Preference for prior probabilities of positions under incongruent visual information.

Cristina Sampaio, Ranxiao Frances Wang

Research output: Contribution to journalArticlepeer-review

Abstract

People’s expectations help them make judgments about the world. In the area of spatial memory, the interaction of existing knowledge with incoming information is best illustrated in the category effect, a bias in positioning a target toward the prototypical location of its region (Huttenlocher et al., 1991). According to Bayesian principles, these biased judgments are weighted averages of a target’s metric code (incoming data) and spatial categorical code (prior expectation). While previous research in the category effect generally focused on presence and reliability of different sources of information, we examined a scenario in which prior expectation is violated. Specifically, we investigated the role of prior expectations in location memory when these conflict with visual perception. We found that people favored their previous knowledge about where a target ought to be over the visual data on the actual target location. Hence, our work contributes to the literature by demonstrating the dominance of prior expectations over incongruent visual cues, and the data extend the context effect to spatial memory. (PsycInfo Database Record (c) 2021 APA, all rights reserved)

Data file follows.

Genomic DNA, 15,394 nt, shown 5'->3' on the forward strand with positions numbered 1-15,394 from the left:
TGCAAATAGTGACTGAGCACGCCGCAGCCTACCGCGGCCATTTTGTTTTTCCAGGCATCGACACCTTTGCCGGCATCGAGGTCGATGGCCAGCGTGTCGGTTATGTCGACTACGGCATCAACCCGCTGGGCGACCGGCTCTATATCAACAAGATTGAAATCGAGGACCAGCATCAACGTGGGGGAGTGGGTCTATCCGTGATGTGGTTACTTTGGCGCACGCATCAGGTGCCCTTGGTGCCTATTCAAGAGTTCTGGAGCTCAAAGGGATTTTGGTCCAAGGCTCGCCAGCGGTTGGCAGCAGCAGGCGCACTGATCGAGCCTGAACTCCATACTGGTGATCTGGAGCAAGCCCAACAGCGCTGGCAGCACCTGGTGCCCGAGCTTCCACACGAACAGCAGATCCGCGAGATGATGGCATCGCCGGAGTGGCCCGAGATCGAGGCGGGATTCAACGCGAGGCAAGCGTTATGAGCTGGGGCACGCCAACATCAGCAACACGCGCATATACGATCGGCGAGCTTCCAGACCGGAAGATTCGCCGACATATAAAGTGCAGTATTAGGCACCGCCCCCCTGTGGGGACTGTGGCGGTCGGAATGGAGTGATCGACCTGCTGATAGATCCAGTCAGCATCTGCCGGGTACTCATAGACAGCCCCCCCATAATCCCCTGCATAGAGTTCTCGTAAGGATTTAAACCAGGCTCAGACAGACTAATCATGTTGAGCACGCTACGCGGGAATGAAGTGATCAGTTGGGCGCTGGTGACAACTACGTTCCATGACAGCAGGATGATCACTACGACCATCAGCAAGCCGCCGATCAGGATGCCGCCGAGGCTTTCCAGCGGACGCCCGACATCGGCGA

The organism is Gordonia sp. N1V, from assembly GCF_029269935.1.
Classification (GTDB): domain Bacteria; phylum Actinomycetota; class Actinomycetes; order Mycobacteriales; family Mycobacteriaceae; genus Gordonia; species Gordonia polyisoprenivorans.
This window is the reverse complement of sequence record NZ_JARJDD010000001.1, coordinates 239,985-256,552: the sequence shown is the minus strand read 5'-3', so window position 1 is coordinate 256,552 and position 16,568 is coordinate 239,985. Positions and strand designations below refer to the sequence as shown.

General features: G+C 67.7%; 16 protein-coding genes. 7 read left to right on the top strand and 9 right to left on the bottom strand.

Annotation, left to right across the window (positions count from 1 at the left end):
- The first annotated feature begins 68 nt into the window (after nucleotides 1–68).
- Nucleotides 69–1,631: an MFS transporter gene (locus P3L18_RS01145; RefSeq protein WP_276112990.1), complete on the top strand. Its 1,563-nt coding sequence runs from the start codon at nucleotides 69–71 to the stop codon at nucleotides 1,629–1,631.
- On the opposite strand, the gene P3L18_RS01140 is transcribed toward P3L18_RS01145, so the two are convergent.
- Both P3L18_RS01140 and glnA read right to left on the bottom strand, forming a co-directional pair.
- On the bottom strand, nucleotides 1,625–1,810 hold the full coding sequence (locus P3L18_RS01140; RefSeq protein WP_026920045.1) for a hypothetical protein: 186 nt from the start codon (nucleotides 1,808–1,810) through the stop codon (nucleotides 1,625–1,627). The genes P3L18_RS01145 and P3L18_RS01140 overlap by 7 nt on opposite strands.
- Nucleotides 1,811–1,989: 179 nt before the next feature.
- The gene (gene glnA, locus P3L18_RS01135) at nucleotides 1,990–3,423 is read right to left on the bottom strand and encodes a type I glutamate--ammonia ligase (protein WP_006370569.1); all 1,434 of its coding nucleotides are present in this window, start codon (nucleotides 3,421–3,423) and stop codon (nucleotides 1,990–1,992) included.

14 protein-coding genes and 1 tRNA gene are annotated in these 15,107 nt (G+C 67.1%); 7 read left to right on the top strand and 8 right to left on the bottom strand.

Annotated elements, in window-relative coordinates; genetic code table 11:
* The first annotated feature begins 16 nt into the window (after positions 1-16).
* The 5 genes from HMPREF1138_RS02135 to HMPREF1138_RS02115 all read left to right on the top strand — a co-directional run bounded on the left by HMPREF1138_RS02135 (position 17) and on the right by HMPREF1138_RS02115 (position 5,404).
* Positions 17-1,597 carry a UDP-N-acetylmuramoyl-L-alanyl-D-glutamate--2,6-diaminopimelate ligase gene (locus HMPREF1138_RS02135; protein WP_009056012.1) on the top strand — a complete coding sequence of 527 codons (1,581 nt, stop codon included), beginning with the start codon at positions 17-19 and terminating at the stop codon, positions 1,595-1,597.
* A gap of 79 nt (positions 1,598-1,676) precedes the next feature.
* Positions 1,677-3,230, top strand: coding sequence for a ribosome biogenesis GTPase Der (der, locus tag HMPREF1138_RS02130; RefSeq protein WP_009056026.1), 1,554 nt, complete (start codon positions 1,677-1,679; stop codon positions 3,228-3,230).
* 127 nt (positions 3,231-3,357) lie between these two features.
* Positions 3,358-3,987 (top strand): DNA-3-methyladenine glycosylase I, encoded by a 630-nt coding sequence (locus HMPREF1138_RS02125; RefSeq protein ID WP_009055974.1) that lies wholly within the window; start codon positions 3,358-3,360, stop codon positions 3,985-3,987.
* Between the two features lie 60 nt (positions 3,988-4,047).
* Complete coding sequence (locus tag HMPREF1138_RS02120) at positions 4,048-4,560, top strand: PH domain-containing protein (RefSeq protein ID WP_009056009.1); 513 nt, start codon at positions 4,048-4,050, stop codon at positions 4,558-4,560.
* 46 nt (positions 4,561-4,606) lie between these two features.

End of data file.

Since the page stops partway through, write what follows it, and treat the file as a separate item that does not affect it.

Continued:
Original languageEnglish (US)
JournalJournal of Experimental Psychology: Learning Memory and Cognition
DOIs
StateAccepted/In press - 2021

Keywords

  • category bias
  • context effects
  • spatial cognition
  • spatial memory
  • spatial memory bias

ASJC Scopus subject areas

  • Experimental and Cognitive Psychology
  • Language and Linguistics
  • Linguistics and Language

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